Germany creates plan for using hydrogen fuel in heating and mobilityJuly 26, 2023
The European country has updated its green energy strategy to support decarbonization.
The German government has been actively seeking new ways to use hydrogen fuel as a way to decarbonize many of its industries, having already made deals with a number of countries – such as several in Africa – to produce green H2. That said, it has now updated its national H2 strategy to place an emphasis on using this form of energy in heating and mobility.
The government’s ministries have come to an agreement on a final draft headed to the cabinet.
The cabinet is expected to give its approval to this updated hydrogen fuel strategy for the country.
The original version of the strategy was published in 2020, providing details about the German plans to create a hydrogen economy as a core step toward achieving its national climate targets and to become a global leader in clean energy technologies.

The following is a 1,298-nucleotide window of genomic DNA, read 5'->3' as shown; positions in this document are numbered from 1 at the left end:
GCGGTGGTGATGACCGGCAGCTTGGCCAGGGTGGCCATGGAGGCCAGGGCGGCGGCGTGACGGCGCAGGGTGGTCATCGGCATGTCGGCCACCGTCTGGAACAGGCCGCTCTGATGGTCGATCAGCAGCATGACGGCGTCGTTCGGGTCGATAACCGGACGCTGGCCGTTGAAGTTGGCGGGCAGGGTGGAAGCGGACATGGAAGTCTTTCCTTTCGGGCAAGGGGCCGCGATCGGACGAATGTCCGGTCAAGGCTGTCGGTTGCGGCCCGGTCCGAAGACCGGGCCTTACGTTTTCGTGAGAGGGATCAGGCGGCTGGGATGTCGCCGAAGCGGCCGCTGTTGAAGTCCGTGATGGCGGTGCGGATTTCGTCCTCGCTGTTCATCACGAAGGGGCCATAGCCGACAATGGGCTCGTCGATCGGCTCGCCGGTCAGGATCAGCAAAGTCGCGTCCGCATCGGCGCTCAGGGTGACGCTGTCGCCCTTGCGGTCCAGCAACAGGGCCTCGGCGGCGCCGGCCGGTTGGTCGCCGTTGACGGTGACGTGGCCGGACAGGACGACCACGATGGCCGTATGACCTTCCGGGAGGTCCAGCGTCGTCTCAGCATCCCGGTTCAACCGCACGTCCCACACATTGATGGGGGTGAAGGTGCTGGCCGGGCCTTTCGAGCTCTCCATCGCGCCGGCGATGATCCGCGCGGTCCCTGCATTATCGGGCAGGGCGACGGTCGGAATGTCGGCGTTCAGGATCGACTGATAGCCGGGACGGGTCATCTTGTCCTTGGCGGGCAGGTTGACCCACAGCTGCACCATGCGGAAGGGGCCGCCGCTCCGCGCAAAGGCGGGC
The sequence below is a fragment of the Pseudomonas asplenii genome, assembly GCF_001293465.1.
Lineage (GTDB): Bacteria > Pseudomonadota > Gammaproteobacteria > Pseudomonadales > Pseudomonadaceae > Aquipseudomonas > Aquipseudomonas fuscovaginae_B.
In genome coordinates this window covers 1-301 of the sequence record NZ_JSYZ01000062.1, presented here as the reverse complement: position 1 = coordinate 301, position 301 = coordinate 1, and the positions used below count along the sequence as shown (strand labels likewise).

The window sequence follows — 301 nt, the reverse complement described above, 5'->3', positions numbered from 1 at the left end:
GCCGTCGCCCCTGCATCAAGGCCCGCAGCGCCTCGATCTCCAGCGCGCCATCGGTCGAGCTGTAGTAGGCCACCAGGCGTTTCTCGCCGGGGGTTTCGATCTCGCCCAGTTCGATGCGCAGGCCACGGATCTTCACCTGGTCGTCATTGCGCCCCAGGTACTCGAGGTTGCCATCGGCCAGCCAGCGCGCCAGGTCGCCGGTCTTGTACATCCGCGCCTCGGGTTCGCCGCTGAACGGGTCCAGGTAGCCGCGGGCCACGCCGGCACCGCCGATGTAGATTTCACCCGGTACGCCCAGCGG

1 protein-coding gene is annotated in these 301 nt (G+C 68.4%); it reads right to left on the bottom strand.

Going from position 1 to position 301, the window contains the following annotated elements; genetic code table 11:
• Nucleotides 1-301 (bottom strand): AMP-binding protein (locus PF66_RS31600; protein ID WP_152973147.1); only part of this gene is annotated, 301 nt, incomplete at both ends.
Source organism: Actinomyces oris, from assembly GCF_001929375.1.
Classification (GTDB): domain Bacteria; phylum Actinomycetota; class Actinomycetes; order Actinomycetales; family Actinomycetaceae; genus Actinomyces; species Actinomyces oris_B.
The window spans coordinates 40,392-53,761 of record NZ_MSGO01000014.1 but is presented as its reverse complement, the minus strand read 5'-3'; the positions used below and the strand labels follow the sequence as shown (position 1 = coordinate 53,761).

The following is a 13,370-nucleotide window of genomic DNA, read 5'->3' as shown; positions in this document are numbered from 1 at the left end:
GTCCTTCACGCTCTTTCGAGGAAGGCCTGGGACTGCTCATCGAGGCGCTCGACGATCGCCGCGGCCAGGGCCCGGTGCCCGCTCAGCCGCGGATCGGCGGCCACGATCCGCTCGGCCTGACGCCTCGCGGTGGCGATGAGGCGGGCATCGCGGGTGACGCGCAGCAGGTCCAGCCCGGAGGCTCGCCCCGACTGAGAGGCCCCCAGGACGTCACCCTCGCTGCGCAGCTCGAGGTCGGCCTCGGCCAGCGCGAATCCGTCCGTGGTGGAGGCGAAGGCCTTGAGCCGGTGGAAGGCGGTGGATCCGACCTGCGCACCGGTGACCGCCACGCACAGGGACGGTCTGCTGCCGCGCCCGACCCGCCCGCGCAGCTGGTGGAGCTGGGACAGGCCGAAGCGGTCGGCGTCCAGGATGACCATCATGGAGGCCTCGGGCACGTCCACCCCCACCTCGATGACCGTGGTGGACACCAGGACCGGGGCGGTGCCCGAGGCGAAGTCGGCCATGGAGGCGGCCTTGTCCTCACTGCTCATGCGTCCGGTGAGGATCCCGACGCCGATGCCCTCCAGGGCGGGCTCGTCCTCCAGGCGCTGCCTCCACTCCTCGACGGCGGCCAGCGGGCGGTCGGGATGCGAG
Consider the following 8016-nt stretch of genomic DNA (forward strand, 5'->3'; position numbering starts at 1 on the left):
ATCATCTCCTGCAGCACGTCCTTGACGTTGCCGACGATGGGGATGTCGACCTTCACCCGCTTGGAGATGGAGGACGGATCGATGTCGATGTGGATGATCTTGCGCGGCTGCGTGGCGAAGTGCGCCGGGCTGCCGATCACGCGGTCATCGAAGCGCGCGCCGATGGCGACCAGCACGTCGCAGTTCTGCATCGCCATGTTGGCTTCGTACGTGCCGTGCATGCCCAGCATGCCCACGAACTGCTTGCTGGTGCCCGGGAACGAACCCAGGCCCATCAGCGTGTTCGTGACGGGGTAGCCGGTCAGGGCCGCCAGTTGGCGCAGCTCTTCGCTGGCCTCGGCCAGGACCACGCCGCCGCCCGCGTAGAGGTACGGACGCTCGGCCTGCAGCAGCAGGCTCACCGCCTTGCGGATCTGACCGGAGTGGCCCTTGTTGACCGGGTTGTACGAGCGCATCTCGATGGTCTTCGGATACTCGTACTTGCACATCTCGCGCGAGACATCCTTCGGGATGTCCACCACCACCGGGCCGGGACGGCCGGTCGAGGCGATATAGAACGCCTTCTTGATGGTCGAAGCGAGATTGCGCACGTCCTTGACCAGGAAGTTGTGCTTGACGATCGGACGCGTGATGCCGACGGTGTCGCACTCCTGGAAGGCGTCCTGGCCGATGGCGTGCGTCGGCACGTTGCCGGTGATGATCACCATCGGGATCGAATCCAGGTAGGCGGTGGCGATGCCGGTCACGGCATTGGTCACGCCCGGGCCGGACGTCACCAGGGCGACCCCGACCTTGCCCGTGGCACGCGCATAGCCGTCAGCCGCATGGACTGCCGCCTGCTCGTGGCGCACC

Part of the newly updated strategy includes the government’s change to the domestic electrolyzer capacity for producing climate neutral green H2 to “at least” 10 GW. This doubles the old target of 5 GW. The new strategy also includes the development of an initial 1,800-kilometer pipeline grid by 2027-2028.
In the battle against climate change, hydrogen fuel made with renewable energy is rising in importance.
That said, using green H2 in areas such as home and business heating and road transport have been controversial because it requires a higher energy use than switching to electricity.
The Greens-led economy and climate ministry in Germany was seeking to restrict the use of green H2 for industry, shipping, aviation and heavy-duty transport, in addition to its use for backup power plants. However, the pro-business Free Democrats (FDP) led transport ministry insisted that H2 be a priority for heating and transport. This is not only the case for use in fuel cells, but also in synthetic fuels using H2 as a base.
A difference of opinion.
Climate activists and energy experts are split on their opinion about using hydrogen fuel for heating and road transport as the vast majority of H2 is currently produced using fossil fuels.
However, Germany is aiming to use H2 mainly produced using electrolysis powered by renewable energy, and its national strategy now includes using H2 for mobility and heating.